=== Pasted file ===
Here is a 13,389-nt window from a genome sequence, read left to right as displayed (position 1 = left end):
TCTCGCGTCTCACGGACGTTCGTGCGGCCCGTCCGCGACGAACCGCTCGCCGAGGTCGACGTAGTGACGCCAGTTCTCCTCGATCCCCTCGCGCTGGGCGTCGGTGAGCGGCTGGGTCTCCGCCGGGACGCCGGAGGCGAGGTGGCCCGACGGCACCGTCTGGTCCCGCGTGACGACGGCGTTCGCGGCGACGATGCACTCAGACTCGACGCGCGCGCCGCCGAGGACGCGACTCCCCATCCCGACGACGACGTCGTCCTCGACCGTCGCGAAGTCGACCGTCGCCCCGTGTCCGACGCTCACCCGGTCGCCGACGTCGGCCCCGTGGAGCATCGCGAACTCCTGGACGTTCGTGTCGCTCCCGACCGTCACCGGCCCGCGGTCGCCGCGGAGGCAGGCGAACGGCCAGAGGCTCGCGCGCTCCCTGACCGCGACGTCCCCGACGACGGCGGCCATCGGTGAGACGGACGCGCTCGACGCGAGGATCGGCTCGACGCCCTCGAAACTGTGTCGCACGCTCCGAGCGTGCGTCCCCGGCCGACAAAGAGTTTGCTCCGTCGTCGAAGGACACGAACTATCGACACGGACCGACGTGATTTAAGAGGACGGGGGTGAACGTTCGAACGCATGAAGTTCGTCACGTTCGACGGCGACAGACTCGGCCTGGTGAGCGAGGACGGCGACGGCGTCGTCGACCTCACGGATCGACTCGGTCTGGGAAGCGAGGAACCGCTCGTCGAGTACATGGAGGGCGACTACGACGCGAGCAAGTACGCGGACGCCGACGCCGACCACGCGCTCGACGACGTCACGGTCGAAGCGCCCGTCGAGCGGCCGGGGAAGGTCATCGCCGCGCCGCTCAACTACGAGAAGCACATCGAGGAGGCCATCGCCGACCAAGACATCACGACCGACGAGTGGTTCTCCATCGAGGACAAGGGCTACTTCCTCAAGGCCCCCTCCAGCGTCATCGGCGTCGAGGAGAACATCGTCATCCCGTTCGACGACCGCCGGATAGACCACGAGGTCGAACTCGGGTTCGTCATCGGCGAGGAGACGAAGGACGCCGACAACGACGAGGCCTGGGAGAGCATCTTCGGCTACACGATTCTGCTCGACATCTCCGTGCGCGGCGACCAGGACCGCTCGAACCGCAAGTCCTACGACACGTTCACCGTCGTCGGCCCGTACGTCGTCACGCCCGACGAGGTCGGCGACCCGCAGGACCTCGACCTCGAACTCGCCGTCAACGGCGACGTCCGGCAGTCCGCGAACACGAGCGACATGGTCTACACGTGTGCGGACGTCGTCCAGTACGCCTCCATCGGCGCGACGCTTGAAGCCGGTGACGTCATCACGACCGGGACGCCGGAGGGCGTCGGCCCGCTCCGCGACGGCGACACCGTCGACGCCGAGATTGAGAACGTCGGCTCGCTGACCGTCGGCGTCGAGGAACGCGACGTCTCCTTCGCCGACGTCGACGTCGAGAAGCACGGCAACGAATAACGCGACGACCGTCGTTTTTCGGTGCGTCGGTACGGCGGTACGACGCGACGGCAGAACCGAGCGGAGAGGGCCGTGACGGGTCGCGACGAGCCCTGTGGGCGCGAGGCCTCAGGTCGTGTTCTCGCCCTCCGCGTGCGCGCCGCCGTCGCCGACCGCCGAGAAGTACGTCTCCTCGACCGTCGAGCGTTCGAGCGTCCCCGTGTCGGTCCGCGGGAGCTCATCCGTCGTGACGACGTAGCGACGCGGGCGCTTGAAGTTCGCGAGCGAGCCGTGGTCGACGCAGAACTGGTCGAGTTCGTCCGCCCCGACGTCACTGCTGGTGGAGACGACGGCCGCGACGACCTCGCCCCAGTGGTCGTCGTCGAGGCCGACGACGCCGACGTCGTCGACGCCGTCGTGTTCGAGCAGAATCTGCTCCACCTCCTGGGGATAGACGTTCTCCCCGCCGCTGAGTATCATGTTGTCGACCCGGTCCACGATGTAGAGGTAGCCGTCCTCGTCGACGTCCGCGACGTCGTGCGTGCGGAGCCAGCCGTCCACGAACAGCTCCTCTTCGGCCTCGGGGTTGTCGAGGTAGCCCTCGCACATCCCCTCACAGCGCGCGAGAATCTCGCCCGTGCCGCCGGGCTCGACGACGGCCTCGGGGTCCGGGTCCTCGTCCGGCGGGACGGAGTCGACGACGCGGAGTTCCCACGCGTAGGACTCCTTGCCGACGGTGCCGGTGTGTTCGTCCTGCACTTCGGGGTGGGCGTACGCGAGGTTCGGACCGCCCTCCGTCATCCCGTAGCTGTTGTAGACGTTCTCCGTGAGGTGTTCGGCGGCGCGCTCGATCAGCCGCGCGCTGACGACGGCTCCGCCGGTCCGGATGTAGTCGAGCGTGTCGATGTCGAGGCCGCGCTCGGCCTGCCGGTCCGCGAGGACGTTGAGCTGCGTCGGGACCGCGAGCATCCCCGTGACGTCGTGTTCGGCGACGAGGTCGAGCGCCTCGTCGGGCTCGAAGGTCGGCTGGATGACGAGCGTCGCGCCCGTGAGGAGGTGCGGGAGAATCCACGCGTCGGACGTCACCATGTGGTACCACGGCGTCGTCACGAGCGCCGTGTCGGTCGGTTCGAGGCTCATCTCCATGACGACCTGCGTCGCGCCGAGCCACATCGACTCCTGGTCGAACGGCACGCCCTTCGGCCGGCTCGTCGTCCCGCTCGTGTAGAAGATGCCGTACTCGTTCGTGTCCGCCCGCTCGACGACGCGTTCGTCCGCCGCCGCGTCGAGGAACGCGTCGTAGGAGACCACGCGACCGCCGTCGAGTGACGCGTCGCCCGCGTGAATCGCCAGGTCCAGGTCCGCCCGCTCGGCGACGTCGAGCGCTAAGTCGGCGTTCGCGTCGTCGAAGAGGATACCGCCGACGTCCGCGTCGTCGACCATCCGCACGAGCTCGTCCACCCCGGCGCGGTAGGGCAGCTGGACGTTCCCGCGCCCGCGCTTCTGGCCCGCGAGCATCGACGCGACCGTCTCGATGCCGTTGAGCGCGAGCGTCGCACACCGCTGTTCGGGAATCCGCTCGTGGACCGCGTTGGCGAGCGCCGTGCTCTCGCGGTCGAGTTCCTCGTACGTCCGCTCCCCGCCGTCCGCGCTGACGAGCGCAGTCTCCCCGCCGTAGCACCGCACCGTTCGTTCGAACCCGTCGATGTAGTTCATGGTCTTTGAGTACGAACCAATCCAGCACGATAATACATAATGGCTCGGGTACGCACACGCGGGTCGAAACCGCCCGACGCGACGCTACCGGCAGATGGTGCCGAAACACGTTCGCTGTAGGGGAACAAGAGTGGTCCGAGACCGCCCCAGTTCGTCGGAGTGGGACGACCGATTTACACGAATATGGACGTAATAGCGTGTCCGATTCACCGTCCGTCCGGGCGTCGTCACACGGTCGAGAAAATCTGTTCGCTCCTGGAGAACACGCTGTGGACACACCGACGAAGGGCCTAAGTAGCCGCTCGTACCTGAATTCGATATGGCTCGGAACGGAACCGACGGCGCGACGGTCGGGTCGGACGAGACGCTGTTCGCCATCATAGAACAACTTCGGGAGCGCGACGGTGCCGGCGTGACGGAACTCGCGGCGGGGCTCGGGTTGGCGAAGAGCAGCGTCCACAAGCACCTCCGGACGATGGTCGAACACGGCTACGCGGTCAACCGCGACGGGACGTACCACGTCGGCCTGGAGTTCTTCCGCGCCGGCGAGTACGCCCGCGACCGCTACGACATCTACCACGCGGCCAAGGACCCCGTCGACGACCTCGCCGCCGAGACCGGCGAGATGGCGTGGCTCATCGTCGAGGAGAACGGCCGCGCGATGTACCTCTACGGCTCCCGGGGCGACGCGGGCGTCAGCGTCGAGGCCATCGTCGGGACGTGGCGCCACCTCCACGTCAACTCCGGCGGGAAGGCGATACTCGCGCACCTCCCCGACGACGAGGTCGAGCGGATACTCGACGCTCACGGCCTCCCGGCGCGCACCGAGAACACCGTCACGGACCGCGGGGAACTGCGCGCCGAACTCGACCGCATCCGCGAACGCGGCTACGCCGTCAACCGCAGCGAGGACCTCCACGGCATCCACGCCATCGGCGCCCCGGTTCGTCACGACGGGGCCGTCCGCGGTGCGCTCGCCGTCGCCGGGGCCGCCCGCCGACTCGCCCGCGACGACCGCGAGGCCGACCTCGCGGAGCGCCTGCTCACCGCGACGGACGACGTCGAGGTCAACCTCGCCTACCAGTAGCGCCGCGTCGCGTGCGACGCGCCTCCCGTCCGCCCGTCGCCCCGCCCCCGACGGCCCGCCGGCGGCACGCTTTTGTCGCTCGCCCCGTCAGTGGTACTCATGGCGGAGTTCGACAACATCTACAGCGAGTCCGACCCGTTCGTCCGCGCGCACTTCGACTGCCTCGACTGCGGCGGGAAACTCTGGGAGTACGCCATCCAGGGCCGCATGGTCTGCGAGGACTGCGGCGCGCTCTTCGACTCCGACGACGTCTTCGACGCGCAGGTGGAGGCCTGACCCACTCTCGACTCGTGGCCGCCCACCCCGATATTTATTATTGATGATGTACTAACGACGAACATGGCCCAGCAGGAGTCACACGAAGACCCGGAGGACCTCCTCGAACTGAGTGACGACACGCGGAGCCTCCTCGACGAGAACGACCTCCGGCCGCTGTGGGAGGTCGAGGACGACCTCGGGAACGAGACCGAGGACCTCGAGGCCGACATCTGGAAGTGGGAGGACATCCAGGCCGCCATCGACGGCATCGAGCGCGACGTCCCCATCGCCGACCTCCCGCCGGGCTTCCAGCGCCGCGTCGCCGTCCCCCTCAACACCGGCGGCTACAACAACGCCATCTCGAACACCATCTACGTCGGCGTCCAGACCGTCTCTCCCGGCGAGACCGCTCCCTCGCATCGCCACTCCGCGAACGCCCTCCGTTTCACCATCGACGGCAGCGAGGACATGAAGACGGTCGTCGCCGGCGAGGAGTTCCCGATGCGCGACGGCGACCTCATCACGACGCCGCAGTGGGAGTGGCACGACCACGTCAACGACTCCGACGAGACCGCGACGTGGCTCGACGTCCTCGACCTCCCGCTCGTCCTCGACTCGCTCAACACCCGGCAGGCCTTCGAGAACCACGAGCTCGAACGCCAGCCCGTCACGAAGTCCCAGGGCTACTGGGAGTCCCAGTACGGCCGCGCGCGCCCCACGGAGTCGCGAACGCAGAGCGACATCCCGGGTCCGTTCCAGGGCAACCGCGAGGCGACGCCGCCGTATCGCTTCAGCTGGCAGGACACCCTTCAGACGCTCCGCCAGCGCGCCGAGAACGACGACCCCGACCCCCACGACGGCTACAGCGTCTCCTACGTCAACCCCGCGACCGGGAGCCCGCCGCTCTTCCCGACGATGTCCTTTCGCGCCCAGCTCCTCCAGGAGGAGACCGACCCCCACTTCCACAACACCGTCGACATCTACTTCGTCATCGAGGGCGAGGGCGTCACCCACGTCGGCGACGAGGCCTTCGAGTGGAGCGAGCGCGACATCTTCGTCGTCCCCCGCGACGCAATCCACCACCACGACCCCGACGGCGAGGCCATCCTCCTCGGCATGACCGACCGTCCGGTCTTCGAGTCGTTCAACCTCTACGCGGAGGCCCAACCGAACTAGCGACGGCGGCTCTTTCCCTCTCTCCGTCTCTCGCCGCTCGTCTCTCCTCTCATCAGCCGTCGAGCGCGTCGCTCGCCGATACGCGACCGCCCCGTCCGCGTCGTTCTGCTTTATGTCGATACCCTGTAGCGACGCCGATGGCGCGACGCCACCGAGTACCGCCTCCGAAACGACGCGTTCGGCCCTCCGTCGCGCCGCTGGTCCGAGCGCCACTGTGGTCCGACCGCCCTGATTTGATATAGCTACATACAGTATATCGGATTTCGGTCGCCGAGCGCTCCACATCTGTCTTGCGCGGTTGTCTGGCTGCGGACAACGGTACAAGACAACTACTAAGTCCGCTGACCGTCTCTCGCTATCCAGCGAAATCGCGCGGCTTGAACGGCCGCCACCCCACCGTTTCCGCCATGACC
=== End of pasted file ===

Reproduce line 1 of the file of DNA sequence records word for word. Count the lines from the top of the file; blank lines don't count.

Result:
Here is a 13,389-nt window from a genome sequence, read left to right as displayed (position 1 = left end):